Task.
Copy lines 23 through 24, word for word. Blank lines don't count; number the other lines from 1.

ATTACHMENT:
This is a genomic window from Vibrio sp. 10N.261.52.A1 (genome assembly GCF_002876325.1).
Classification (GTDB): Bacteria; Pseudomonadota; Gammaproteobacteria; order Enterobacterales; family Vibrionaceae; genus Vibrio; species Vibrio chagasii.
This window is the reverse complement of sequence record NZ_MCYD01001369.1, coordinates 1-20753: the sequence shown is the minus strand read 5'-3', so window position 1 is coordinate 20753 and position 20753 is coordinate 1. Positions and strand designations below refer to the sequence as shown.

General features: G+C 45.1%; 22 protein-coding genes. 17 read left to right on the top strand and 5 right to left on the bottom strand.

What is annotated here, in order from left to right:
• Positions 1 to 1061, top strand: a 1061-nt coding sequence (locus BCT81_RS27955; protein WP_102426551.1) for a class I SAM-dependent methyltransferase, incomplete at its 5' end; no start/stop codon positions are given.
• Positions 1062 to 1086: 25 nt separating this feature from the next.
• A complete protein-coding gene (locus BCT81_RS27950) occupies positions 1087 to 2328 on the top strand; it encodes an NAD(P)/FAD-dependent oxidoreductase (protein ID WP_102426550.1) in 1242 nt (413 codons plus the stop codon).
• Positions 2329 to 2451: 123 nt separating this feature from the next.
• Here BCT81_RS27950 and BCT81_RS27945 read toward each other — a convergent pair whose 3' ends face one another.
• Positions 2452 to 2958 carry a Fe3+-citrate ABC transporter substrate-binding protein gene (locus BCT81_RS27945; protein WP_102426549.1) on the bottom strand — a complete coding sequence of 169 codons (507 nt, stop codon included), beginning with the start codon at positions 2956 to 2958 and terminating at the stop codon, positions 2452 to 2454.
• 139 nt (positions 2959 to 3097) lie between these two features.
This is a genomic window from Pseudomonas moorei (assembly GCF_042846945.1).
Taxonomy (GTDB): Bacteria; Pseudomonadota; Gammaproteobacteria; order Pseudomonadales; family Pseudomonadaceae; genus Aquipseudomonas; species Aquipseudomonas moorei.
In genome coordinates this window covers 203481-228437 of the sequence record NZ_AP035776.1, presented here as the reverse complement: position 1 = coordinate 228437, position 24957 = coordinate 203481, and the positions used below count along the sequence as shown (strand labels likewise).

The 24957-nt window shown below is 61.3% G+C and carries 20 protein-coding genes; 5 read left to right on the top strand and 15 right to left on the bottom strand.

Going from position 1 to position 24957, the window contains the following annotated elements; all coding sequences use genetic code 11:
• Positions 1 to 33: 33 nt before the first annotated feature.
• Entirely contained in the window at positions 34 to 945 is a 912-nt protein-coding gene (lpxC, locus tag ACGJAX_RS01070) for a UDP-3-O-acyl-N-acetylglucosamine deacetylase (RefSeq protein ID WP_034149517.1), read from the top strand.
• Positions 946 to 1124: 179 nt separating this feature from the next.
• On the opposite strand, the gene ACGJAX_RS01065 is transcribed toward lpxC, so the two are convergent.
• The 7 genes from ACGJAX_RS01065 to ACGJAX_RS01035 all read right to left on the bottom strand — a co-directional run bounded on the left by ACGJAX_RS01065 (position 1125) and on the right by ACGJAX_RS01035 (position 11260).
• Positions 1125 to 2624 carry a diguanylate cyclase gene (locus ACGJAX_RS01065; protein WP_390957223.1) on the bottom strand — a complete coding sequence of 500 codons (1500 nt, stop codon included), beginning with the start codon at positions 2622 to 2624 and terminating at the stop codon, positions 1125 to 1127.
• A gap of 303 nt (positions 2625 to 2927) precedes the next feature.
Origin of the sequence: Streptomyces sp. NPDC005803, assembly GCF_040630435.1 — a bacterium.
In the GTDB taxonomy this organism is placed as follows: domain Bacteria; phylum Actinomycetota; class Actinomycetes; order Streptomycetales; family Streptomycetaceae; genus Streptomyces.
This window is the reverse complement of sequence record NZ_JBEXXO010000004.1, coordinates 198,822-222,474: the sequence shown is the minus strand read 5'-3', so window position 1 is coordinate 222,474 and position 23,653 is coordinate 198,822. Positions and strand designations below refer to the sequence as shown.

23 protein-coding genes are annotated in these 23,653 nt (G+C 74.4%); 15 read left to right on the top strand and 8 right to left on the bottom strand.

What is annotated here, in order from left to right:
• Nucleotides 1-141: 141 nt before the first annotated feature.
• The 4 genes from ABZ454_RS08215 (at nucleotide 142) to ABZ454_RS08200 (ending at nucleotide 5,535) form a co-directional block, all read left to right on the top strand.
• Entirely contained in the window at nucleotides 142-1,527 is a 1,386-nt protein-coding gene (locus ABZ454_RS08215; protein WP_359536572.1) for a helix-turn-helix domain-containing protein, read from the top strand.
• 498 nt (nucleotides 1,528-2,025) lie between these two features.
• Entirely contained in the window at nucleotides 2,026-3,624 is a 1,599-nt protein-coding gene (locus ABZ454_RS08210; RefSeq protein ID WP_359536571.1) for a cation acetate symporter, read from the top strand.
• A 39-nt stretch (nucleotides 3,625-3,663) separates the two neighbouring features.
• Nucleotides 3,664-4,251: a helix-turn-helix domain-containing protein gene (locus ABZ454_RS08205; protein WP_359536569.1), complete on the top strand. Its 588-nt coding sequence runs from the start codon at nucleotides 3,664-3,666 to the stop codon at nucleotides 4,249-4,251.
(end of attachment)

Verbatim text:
• Positions 1125 to 2624 carry a diguanylate cyclase gene (locus ACGJAX_RS01065; protein WP_390957223.1) on the bottom strand — a complete coding sequence of 500 codons (1500 nt, stop codon included), beginning with the start codon at positions 2622 to 2624 and terminating at the stop codon, positions 1125 to 1127.
• A gap of 303 nt (positions 2625 to 2927) precedes the next feature.